I thought things were going to turn quite ugly for a second, and had visions of my iPhone being thrown on the floor and crushed under a weighty boot.
I was sitting at a table at Le Bistrot de Paris, waiting for my friend to arrive, when the owner, a stocky, tattooed Frenchman, stormed over and said: “No photo!” as I took snaps of the menu.
He demanded to know what I was doing and I assured him I didn’t own a restaurant, and wasn’t there to nick his dishes. I explained that I was writing a series on French dining in Phnom Penh, and had taken pictures of the menu in case I was too pissed to remember them later – which turned out to be a good move given the absinthe.
I could tell he didn’t believe me, so I showed him my phone and the reviews of Chez Gaston and La P’tite France. He calmed down after that, and said he was worried three or four restaurants might appear near his tiny bistro on Street 51 with identical menus. I felt like holding up a copy of his sacred menu – boasting French classics like coq au vin – and asking him which of the dishes he’d invented himself. But wisely thought better of it.
The owner was soon back to his charming self, and poured me a shot of absinthe – which was excellent value at $1. I necked it as he returned with a spoon and sugar lump. “You do already!” he said. I didn’t want to upset him again, so I bought another one and let him unleash the green fairy, and pay homage to the memory of Toulouse Le Plot.
He was soon telling me of the years he’d spent in the French army while flicking through his menu, pointing to the cheapness of the drinks – just $1 a glass for the house wine. I asked about the specials, and he went off to his kitchen at the back of the bistro, sorry bistrot, and proudly returned with a vac-pack pouch of confit duck he’d poached in a sous vide water bath.
My friend arrived at that point, and we were soon remarking about what a strange place it was to have a French restaurant selling tripe and tete de veau hidden on a row of lady bars, next to a shady gambling den, as if to say, oh, find me if you must. Would we would take a date there, we pondered. Probably not. But we were clearly wrong, and the tables began to fill with Frenchmen in femme-batteurs and their escorts.
Raw and ready might be one way to describe the street-side ambience, but the place certainly had character. It was a real diamond in the rough, and if it hadn’t been so highly recommended by one Walloon foodie expert, we’d probably never have ventured there, which would have been a great shame as we’d have missed out on some splendid, rustic cooking. And the only one of the three Gallic meals we’d reviewed so far that had actually been cooked for us by a Frenchman.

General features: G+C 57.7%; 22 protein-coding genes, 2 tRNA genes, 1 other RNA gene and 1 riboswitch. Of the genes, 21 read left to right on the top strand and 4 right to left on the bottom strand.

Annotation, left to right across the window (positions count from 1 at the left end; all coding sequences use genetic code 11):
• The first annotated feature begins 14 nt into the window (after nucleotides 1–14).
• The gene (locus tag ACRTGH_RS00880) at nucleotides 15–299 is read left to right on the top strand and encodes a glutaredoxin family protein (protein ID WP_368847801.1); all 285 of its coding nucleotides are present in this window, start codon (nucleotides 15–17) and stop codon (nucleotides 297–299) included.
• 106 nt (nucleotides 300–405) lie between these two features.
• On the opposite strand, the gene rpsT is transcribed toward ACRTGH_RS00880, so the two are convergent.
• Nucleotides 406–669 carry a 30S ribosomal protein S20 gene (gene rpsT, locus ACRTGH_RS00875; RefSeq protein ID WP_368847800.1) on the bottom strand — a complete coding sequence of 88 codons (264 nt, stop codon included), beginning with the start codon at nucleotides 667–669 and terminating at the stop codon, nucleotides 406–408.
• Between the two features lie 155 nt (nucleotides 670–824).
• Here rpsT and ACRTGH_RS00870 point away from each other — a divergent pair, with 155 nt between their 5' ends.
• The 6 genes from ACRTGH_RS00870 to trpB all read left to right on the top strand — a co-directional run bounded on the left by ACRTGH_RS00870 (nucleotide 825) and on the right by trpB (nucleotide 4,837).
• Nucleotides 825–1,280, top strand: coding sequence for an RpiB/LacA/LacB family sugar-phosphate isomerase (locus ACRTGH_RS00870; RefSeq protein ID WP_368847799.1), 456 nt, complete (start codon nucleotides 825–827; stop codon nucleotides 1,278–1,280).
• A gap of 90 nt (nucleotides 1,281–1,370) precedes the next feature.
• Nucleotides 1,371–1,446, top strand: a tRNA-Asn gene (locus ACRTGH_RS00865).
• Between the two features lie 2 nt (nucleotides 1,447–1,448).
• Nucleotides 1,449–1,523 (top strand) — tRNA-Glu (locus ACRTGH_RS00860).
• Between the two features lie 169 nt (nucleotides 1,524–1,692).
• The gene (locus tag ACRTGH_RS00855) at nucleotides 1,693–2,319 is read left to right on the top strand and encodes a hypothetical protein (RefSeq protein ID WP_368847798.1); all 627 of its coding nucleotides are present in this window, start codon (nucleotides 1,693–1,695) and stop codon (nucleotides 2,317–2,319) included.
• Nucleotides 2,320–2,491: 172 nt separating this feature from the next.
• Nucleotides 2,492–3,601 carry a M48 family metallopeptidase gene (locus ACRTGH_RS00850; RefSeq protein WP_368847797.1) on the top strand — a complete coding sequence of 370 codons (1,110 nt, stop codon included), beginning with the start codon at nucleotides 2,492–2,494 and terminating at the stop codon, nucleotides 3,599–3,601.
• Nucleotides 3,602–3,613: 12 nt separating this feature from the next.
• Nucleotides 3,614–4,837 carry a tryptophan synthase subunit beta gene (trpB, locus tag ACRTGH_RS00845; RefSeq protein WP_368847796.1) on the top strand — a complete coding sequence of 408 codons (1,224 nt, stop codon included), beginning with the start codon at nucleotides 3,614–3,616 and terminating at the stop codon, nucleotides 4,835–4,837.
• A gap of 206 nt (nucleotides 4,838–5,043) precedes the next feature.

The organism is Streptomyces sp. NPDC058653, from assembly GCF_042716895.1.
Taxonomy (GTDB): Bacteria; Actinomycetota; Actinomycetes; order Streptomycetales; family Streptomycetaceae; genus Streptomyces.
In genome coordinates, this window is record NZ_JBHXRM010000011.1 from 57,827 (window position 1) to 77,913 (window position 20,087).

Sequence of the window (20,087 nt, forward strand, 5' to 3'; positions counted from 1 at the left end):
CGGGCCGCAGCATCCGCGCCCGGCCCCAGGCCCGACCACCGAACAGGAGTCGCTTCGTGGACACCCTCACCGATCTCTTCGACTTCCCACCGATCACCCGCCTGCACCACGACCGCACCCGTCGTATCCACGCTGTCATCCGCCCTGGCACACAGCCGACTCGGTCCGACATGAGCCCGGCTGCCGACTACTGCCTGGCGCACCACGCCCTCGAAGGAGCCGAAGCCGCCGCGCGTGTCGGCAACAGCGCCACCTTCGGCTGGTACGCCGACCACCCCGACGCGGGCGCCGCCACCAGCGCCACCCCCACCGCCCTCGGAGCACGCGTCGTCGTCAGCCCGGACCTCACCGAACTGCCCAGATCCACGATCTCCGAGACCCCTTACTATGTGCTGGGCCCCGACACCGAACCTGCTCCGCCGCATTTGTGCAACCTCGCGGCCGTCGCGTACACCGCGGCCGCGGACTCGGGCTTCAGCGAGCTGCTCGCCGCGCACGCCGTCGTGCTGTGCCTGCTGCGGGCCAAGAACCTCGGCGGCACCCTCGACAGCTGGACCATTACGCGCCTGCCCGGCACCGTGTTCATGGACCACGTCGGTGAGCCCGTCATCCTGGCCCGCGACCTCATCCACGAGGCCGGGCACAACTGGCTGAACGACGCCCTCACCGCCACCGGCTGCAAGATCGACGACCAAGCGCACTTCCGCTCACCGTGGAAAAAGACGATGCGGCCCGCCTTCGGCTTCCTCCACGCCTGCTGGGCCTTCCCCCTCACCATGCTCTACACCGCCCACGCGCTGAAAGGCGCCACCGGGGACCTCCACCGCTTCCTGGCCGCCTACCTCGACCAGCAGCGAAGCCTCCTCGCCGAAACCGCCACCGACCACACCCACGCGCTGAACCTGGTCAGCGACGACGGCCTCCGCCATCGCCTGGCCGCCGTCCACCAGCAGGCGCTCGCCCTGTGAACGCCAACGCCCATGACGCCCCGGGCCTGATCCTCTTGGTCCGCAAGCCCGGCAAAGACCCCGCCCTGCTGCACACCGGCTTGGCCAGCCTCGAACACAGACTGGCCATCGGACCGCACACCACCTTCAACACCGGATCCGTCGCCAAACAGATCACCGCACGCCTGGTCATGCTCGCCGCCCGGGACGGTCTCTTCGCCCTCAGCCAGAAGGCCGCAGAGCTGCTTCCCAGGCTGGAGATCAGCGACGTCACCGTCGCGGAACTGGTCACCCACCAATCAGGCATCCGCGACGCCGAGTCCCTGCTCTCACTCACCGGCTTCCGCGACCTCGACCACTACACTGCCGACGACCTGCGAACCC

We kicked off with a shared plate of foie gras ($7), which was tasty enough and had the usual coma-slipping texture, and came with toasted slices of white sandwich loaf – thankfully not the repulsive, sweetened variety you always get in Cambodia. After our mains arrived, the owner returned from the kitchen and caught us taking pictures. This time there was no hostility. He simply walked up to his friend at the next table and joked in French that we were Japanese.
My tournedos was wonderfully succulent, and full of well-aged, beefy flavour – unlike many eye fillets you get in Phnom Penh restaurants for triple the price. It was topped with a rich red wine sauce, thick with melted shallots, and with a deeply sensual taste. The potato gratin was studded with garlic slices and extremely good. I checked the price on the specials board behind us, and sneaked another photo. There was definitely no 1 in front of the 7. How you could sell such a generous portion of fantastic food for just $7? He could hardly be making $1 on the meal, if that.
My friend’s confit duck ($12) was fantastic, and melted in your mouth in tube-clogging joy, with the perfect balance of tender, rich-tasting leg meat to fat.
We were given a shot of orange rum, and finished with a very decent cheese plate ($6) – goat’s cheese, Roquefort, Camembert, and a surprisingly good version of that dullest of all fromages, Port Salut.
Le Bistrot is not pretty or elegant. Nor is it trying to be. It simply represents an instinct to feed on good quality French food, and at a very wallet-friendly price, with a perfect view of the bawdy madness of Street 51. Just don’t take a camera.
Le Bistrot de Paris, #52, Street 51, Phnom Penh. Meal for two, including drinks and service: $40